During an interview with the Sunday mail, ZEC Chairperson Justice Priscilla Chigumba said that: “The Zimbabwe Electoral Commission has gone on record to condemn all forms of violence. We have also created dispute mechanisms to take care of that. “Political parties have a code of conduct which prevents them from electoral violence. They have agreed that they will enforce their own code of conduct. “The judiciary system has set up fast track courts that deal with politically motivated violence and we also need the police to investigate and send dockets to the courts on time. In fact, there are now special prosecutors and magistrates have been appointed to specially deal with such cases.”
Justice Chigumba further revealed that the new mechanisms help victims of political violence to report freely. “What we need to do is to disseminate information or people to report, because nothing can be done if a report is not made. The Zimbabwe Human Rights Commission is also playing a key role. “We will do it at a coordinated approach and form a special committee. It will be done at a national level but we will cascade it to provincial and district levels and say this is what we will be doing, she said.
ZHRC deputy chairperson, Dr Ellen Sithole also underscored the willingness of the ZHRC to investigate cases of violence and deploy teams in communities. “The ZHRC also has an investigative mandate. The commission can investigate the conduct of any authority or person, where it is alleged that any of the human rights and freedoms set out in the Declaration of Human Rights (Chapter 4 of the Constitution) has been violated by that authority or person”, she said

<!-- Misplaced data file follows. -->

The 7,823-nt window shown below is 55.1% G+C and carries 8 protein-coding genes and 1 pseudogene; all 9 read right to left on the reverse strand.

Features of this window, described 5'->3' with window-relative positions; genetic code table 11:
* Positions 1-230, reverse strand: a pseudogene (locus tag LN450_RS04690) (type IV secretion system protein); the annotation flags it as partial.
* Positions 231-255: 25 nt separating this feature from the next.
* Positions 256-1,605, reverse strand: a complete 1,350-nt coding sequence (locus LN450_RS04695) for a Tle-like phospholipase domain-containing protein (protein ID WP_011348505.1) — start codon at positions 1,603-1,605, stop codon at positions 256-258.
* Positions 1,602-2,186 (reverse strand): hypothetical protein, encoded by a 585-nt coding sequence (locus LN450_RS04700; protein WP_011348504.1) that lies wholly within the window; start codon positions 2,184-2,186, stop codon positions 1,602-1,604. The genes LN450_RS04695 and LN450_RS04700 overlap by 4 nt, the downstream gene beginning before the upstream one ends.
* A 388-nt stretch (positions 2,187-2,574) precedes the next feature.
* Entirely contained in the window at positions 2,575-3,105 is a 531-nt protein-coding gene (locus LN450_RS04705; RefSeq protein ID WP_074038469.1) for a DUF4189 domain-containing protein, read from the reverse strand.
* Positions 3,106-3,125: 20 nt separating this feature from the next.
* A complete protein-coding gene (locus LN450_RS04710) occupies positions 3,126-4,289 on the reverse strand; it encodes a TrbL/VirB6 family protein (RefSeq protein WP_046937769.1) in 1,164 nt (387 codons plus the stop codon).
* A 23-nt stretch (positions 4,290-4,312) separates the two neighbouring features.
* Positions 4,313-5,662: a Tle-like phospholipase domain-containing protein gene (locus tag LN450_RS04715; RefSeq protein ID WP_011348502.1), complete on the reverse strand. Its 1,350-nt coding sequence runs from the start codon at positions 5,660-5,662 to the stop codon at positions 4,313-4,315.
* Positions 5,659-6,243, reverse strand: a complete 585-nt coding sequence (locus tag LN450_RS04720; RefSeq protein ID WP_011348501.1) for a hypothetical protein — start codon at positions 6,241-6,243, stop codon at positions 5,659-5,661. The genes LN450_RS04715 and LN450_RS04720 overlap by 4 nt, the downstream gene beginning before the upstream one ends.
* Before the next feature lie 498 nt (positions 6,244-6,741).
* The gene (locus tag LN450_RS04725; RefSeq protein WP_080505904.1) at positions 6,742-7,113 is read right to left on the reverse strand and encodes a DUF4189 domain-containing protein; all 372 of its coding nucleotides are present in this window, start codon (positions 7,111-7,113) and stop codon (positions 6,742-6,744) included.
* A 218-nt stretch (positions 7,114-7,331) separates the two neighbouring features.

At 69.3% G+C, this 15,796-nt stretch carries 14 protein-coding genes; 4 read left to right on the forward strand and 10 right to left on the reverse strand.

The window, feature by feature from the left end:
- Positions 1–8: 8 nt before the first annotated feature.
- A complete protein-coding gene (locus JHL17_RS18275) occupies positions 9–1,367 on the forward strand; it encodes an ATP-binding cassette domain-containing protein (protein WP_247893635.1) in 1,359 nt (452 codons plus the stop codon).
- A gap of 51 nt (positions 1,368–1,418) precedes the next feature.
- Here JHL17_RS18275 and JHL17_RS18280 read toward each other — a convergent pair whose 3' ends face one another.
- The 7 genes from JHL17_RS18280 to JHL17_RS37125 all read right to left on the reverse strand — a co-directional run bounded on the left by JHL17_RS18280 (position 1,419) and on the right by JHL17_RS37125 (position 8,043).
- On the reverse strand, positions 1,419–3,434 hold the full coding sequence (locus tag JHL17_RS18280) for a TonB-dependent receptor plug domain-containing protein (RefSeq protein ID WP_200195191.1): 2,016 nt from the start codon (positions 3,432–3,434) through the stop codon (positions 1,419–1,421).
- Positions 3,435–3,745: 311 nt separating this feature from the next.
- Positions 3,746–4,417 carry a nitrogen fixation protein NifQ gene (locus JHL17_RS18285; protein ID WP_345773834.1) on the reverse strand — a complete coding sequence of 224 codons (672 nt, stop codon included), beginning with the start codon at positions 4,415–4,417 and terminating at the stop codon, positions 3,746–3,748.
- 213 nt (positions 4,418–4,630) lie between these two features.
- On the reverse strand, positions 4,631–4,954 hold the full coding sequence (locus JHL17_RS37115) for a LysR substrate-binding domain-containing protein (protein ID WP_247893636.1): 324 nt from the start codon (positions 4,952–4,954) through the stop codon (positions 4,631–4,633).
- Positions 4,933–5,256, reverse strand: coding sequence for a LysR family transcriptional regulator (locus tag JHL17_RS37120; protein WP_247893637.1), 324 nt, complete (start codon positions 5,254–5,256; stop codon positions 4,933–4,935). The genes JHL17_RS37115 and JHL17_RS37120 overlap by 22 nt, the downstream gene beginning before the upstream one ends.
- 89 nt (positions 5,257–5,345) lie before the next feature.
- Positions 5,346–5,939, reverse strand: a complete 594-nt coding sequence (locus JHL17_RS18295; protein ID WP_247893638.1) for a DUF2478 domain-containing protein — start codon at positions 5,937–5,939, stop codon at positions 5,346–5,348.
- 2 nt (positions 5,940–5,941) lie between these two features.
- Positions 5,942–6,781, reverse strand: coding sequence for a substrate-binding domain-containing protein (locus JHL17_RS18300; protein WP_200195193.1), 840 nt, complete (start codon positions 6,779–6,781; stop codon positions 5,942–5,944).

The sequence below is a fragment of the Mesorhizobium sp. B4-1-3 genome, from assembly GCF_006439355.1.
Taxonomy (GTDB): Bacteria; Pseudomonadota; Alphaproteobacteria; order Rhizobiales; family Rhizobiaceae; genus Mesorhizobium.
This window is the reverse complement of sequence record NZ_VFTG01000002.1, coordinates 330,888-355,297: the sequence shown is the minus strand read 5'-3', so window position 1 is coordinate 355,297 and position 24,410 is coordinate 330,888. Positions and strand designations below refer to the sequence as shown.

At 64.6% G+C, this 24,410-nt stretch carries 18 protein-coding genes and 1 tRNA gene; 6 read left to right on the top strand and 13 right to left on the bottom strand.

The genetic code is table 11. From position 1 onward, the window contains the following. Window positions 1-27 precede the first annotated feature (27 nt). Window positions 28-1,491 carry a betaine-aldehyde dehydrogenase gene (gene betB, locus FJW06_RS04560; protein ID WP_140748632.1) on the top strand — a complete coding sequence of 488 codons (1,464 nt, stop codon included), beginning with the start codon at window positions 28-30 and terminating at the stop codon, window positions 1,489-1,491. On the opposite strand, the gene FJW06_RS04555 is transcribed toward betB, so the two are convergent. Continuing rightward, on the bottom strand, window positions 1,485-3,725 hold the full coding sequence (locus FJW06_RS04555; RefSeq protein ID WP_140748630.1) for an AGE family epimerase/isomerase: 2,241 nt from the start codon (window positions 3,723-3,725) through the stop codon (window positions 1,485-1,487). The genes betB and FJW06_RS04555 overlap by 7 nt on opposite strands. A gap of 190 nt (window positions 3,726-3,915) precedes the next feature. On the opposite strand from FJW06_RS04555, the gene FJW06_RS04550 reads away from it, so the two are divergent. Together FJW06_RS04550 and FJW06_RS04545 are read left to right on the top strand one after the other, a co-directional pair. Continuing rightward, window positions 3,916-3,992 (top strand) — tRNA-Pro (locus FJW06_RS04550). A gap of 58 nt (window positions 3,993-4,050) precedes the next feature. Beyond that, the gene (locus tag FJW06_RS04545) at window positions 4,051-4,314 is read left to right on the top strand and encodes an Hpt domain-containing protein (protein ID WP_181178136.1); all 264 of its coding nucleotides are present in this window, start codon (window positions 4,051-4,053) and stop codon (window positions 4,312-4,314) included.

Heal Zimbabwe notes that such efforts will go a long way to address political violence which has remained a permanent feature during elections. While Heal Zimbabwe views this as a positive step towards minimising politically motivated violence, it is imperative to note such arrangements must be followed by the full implementation of constitutional provisions such as Section 210 that protect citizens against abuse by members of the security services. This section provides for an Independent Complains mechanism with a responsibility to receive and investigate complaints from members of the public about misconduct on the part of members of the security services and for remedying any harm caused by such misconduct. Also of paramount importance is the fact that independent commissions must decentralise their activities to ward and village level so that their services can be accessed by local communities.
In light of this, Heal Zimbabwe implores independent commissions to continue working hand in glove with civic organisations since CSOs are extensively involved in monitoring, detecting and reporting timeously to cases of human rights violations.Post published in: Featured